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TV in black and white

No current TV show ranks in the Top 10 with both black and white viewers.

By Arts and culture correspondent of The Christian Science Monitor / November 20, 1998


African-Americans are a hot topic on TV this season. Whether it's the controversial comedy "The Secret Diary of Desmond Pfeiffer," the canceled "In the House," or the ambitious Television Race Initiative on PBS (including "Family Name" and "Africans in America") blacks are being noticed. Some shows aim to shed light on the black experience and the state of race relations; others seem no more than an effort to market products to black viewers.

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One thing seems certain: The days of a single show, like "Julia," "The Jeffersons," or "The Cosby Show," that defines a black generation are gone.

With the disappearance of a single representation of blacks has come more diverse and realistic images. But according to industry analysts and minority activists, the story of blacks on TV now is also more complicated and sometimes troubling.

"We're in a period of TV history where there isn't just one story anymore," says Robert Thompson, director of the center the study of popular television at Syracuse University. Back in the 1970s, he says, every image counted because "when you saw 'Sanford & Son' there weren't enough images out there, so one role became a stand-in for a whole group of people."

Today, he says, we've reached a turning point. Because there are now many different approaches, "TV is trying to move from being stories that were always about race to stories that have people of race and that's not the focus anymore."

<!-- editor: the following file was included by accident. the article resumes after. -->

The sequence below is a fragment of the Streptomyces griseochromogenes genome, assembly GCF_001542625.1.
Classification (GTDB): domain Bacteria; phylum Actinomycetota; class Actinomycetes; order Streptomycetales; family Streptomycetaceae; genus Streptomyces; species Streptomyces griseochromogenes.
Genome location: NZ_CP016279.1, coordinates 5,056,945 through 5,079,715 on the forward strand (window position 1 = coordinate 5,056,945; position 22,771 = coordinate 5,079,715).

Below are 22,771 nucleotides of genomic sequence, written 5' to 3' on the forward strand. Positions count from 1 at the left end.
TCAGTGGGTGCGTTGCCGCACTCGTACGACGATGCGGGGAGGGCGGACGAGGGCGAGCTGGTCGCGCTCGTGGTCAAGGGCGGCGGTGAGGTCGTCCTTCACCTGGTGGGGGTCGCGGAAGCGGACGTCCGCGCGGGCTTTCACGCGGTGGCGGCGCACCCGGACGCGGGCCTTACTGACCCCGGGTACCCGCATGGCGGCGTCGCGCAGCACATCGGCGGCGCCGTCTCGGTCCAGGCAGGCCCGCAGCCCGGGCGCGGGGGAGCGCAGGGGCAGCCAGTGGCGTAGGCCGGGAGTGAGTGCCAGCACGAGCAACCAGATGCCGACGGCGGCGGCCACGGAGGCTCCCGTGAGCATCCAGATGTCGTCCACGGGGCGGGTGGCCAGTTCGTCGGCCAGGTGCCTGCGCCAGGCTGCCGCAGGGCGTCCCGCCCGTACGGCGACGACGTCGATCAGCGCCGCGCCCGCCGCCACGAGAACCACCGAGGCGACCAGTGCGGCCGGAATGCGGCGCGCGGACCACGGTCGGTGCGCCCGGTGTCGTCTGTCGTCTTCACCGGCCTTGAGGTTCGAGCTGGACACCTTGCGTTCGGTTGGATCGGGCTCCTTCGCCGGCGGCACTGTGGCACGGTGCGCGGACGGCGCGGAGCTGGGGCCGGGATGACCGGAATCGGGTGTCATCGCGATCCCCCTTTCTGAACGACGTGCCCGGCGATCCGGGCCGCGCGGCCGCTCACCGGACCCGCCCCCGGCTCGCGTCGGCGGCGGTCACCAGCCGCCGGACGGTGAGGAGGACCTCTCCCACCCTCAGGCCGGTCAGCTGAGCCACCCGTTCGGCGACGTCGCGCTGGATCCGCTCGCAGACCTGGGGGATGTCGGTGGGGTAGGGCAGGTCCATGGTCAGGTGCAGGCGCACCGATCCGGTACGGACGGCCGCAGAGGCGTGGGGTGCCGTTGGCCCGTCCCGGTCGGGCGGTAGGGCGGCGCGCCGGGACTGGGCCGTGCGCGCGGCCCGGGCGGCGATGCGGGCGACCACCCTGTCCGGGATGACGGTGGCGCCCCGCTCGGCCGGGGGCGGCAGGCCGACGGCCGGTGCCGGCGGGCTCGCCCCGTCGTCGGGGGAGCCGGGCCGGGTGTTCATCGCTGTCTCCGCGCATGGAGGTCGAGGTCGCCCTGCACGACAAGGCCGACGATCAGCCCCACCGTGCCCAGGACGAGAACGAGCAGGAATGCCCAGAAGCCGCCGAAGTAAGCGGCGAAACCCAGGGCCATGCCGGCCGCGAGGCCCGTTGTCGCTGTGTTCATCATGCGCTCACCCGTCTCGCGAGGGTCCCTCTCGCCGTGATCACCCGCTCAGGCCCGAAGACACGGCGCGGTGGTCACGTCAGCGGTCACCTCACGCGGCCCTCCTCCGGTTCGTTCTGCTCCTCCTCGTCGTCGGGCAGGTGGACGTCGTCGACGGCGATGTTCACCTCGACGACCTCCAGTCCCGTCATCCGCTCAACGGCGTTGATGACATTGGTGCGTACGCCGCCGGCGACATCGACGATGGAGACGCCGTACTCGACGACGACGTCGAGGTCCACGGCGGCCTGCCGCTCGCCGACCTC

But Dartmouth University professor Victor Leo Walker calls that trend just another way of denying the importance of race. "Anyone who ... believes that through the media and popular culture, race will drop into the background is just plain off," he says. Professor Walker, a drama instructor, says TV does serve to suggest the deeper questions, even if only by default. "In our society, race is still a major factor in political and social life," he points out.

Until the deeper social issues are addressed, race will never move off the radar screen of popular culture, Walker says. "A lot of people don't understand how complicated this is, that you have to look at who has access to the resources, who's telling the stories," he says. Until those issues are resolved equitably, he adds, in the words of scholar and black writer Cornell West, "race matters."

The issue goes even deeper, according to Todd Boyd, professor of critical studies at the University of Southern California: "The representations we see in popular culture are another way to point out how segregated we are as far as race." For instance, he says, not a single show is among the Top 10 most viewed by both blacks and whites.

A high degree of separation

Professor Boyd, author of "Am I Black Enough for You?" says he believes that as a society we have less in common today than we did in the past. He maintains that this reality is partly a legacy of the black-power movement of the 1960s and '70s. "We have a whole generation of black people who took the wrong message from the black-power movement," he says. "Now, we have a whole group of blacks with no interest in integrating with mainstream society."

The newer networks, WB and UPN in particular, have been accused by black activists of exploiting this sense of separateness in what story consultant and Harvard psychiatrist Alvin Poussaint calls "a ghettoization of television viewing."

"TV viewing among young blacks, especially, is very segregated," says Dr. Poussaint, who consulted on what has been called the last great crossover series, watched by both blacks and whites, "The Cosby Show." The television industry "is feeding into separate lives between the races," he adds.